1910: The Battle For The “Buzz Wagon”

When your team goes bad … and not run-of-the-mill bad, but wholesale “we are the worst of the worst, nearly the worst that ever was, and there is no clear indication that we will ever not be the worst” bad … you start digging around to assure yourself that someone out there, long ago, was worse than you.

Bad news, Orioles fans.

The 2018 Baltimore Orioles are among baseball’s stinkiest ever. And, there’s still a week to go.

While the 1910 baseball season won’t change that, it might help assure you that your grandfather or great-grandmother or great-great-someone also once felt the sting of horrible, horrible failure.

Well, if they lived in St. Louis, anyway.

1910 St. Louis Browns

In 1910, the St. Louis Browns (who would, in 1954, become the Baltimore Orioles) won 47 games and lost 107.

No need to rehash the Browns’ rotten year. Let’s just talk about the double-header on October 9, 1910, the last day of the season.

St. Louis Post-Dispatch, 10/9/1910

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Caroline County, Virginia: Clarence “Soup” Campbell

Caroline County, Virginia — A Baseball Story In 3 Acts

Act 2: “Soup”

Three ballplayers of note have called Caroline County, Virginia home. And, our story starts in Sparta.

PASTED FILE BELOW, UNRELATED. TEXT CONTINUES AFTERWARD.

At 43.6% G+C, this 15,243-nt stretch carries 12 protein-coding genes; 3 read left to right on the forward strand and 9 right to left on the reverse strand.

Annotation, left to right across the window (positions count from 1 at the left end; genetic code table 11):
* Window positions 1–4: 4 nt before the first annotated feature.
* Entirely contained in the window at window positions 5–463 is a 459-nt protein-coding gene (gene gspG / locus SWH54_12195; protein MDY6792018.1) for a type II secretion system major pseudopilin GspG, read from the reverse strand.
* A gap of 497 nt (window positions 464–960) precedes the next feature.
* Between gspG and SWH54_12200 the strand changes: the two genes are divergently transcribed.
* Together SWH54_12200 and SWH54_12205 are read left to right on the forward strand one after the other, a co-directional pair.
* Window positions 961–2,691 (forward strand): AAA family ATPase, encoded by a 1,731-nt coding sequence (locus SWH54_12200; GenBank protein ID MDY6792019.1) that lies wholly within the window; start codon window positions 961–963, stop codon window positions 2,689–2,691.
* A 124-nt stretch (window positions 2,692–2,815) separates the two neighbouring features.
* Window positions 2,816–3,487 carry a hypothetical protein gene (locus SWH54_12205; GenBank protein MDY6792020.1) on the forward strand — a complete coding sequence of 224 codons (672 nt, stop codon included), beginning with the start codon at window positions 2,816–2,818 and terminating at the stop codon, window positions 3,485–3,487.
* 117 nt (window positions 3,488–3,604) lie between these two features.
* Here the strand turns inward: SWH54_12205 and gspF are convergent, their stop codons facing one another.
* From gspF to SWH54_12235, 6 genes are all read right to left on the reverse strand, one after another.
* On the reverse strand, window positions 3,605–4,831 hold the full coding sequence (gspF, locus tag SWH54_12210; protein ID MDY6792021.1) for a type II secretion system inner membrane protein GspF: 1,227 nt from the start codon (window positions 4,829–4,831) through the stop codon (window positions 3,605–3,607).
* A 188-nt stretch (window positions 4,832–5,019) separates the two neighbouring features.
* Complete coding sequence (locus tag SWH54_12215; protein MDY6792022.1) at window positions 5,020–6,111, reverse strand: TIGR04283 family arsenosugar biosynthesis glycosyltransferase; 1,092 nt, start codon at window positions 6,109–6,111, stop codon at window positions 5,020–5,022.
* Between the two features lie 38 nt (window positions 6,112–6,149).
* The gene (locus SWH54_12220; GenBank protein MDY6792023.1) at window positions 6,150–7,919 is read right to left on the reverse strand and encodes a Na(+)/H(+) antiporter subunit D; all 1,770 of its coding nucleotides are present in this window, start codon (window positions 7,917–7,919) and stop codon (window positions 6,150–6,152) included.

Caroline County fills an area of 537 miles and there are only two towns of any size within those confines – Bowling Green, the county seat, population 1,111, and Port Royal, population 197.

About all there is to Sparta, Virginia today is a post office, a couple churches, and a volunteer fire department. It was once a little more than that, but really not so much.

Clarence “Soup” Campbell was born in Sparta in March 1915.

Does everyone with the last name Campbell end up with the nickname “Soup”?  (Yes.)

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Cubs vs Indians. Choosing The Right World Series Team For You.


I’m going to have to watch someone play baseball this week. And, so are you. Let’s figure out which World Series team to root for.

The Chicago Cubs last won a World Series in 1908. The Cleveland Indians last won a World Series in 1948.

There’s a certain comfort in being able to shake your head at the end of a losing season and say, “Well, we always lose, that’s what we do.” Fans start to hang on to this excuse like a crutch. It becomes the excuse for every misplay, every error, every loss.

Just to be clear, Cubs and Indians fans, that ends today. No more are you “long-suffering.” You’re now winners. Enjoy the pressure that goes along with that.

A lot of thinking goes into choosing a World Series team to root for. Not by me, of course, but by other people.

You could spend hours poring over ERAs, WARs, FIPs, and Batting Averages.

You could.

You could study baseball stats and figures for the next seven hours and come out convinced that the Washington Nationals will beat the Red Sox in six.

Yup, and where does that put you? Back at square one.

Let’s look at more important things.

When choosing between the Cubs and Indians, here are some facts that may help you choose the best team for your needs.

First, let’s look at 1908, the last year the Cubs won the World Series, and 1948, the last year the Indians won.

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4th of July Baseball!